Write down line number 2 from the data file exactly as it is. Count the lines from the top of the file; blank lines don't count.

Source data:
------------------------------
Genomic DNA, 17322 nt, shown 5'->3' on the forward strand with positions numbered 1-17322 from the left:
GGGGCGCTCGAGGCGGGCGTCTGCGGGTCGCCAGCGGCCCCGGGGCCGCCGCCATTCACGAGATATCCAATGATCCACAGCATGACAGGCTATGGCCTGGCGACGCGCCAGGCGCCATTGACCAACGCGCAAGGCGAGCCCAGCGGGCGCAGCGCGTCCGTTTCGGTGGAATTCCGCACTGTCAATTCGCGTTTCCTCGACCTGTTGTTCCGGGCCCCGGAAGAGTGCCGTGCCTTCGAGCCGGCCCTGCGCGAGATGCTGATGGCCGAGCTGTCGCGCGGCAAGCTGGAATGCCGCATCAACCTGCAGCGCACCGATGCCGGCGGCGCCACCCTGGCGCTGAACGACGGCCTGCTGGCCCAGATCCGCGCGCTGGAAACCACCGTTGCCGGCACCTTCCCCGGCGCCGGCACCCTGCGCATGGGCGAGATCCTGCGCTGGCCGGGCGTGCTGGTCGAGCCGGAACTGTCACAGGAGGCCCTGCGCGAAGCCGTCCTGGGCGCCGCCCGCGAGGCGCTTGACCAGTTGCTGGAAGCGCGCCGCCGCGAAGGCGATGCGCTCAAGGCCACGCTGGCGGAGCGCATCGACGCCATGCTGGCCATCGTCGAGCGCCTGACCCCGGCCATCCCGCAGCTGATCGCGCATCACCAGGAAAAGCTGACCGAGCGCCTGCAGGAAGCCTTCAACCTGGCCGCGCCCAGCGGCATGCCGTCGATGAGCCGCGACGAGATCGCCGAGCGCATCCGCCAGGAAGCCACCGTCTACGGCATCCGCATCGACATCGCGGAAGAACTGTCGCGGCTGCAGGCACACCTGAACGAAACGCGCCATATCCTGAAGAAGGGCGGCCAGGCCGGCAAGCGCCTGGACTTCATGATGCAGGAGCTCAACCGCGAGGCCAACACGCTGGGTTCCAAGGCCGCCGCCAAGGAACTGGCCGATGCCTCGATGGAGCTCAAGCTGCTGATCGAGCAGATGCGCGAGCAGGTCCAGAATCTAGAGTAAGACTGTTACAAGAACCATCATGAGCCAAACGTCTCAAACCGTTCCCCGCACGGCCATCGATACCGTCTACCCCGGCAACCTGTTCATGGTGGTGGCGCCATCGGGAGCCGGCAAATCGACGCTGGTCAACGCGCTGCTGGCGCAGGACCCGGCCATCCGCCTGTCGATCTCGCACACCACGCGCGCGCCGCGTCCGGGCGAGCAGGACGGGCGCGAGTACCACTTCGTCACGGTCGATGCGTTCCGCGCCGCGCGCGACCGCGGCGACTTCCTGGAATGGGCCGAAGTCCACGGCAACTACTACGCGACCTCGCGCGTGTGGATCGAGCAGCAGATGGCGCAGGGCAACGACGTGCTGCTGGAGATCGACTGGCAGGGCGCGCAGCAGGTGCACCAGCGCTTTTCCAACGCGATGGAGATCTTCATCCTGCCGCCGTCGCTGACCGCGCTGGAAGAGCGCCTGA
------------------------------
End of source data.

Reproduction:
GGGGCGCTCGAGGCGGGCGTCTGCGGGTCGCCAGCGGCCCCGGGGCCGCCGCCATTCACGAGATATCCAATGATCCACAGCATGACAGGCTATGGCCTGGCGACGCGCCAGGCGCCATTGACCAACGCGCAAGGCGAGCCCAGCGGGCGCAGCGCGTCCGTTTCGGTGGAATTCCGCACTGTCAATTCGCGTTTCCTCGACCTGTTGTTCCGGGCCCCGGAAGAGTGCCGTGCCTTCGAGCCGGCCCTGCGCGAGATGCTGATGGCCGAGCTGTCGCGCGGCAAGCTGGAATGCCGCATCAACCTGCAGCGCACCGATGCCGGCGGCGCCACCCTGGCGCTGAACGACGGCCTGCTGGCCCAGATCCGCGCGCTGGAAACCACCGTTGCCGGCACCTTCCCCGGCGCCGGCACCCTGCGCATGGGCGAGATCCTGCGCTGGCCGGGCGTGCTGGTCGAGCCGGAACTGTCACAGGAGGCCCTGCGCGAAGCCGTCCTGGGCGCCGCCCGCGAGGCGCTTGACCAGTTGCTGGAAGCGCGCCGCCGCGAAGGCGATGCGCTCAAGGCCACGCTGGCGGAGCGCATCGACGCCATGCTGGCCATCGTCGAGCGCCTGACCCCGGCCATCCCGCAGCTGATCGCGCATCACCAGGAAAAGCTGACCGAGCGCCTGCAGGAAGCCTTCAACCTGGCCGCGCCCAGCGGCATGCCGTCGATGAGCCGCGACGAGATCGCCGAGCGCATCCGCCAGGAAGCCACCGTCTACGGCATCCGCATCGACATCGCGGAAGAACTGTCGCGGCTGCAGGCACACCTGAACGAAACGCGCCATATCCTGAAGAAGGGCGGCCAGGCCGGCAAGCGCCTGGACTTCATGATGCAGGAGCTCAACCGCGAGGCCAACACGCTGGGTTCCAAGGCCGCCGCCAAGGAACTGGCCGATGCCTCGATGGAGCTCAAGCTGCTGATCGAGCAGATGCGCGAGCAGGTCCAGAATCTAGAGTAAGACTGTTACAAGAACCATCATGAGCCAAACGTCTCAAACCGTTCCCCGCACGGCCATCGATACCGTCTACCCCGGCAACCTGTTCATGGTGGTGGCGCCATCGGGAGCCGGCAAATCGACGCTGGTCAACGCGCTGCTGGCGCAGGACCCGGCCATCCGCCTGTCGATCTCGCACACCACGCGCGCGCCGCGTCCGGGCGAGCAGGACGGGCGCGAGTACCACTTCGTCACGGTCGATGCGTTCCGCGCCGCGCGCGACCGCGGCGACTTCCTGGAATGGGCCGAAGTCCACGGCAACTACTACGCGACCTCGCGCGTGTGGATCGAGCAGCAGATGGCGCAGGGCAACGACGTGCTGCTGGAGATCGACTGGCAGGGCGCGCAGCAGGTGCACCAGCGCTTTTCCAACGCGATGGAGATCTTCATCCTGCCGCCGTCGCTGACCGCGCTGGAAGAGCGCCTGA